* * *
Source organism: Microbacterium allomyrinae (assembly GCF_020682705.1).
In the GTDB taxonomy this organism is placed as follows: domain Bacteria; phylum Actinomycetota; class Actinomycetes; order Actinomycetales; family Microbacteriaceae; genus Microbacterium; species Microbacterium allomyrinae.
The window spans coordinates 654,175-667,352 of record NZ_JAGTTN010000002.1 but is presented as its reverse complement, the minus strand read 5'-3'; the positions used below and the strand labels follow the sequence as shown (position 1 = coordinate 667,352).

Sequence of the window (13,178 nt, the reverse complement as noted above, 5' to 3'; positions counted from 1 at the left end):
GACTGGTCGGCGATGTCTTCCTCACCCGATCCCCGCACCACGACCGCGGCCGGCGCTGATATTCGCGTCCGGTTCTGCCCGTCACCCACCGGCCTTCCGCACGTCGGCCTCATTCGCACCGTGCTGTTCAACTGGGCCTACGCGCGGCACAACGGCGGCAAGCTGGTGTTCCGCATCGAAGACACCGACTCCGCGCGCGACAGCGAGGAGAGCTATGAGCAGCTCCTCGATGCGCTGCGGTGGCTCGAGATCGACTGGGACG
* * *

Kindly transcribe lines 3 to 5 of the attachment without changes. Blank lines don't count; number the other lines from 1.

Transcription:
The window spans coordinates 654,175-667,352 of record NZ_JAGTTN010000002.1 but is presented as its reverse complement, the minus strand read 5'-3'; the positions used below and the strand labels follow the sequence as shown (position 1 = coordinate 667,352).

Sequence of the window (13,178 nt, the reverse complement as noted above, 5' to 3'; positions counted from 1 at the left end):
GACTGGTCGGCGATGTCTTCCTCACCCGATCCCCGCACCACGACCGCGGCCGGCGCTGATATTCGCGTCCGGTTCTGCCCGTCACCCACCGGCCTTCCGCACGTCGGCCTCATTCGCACCGTGCTGTTCAACTGGGCCTACGCGCGGCACAACGGCGGCAAGCTGGTGTTCCGCATCGAAGACACCGACTCCGCGCGCGACAGCGAGGAGAGCTATGAGCAGCTCCTCGATGCGCTGCGGTGGCTCGAGATCGACTGGGACG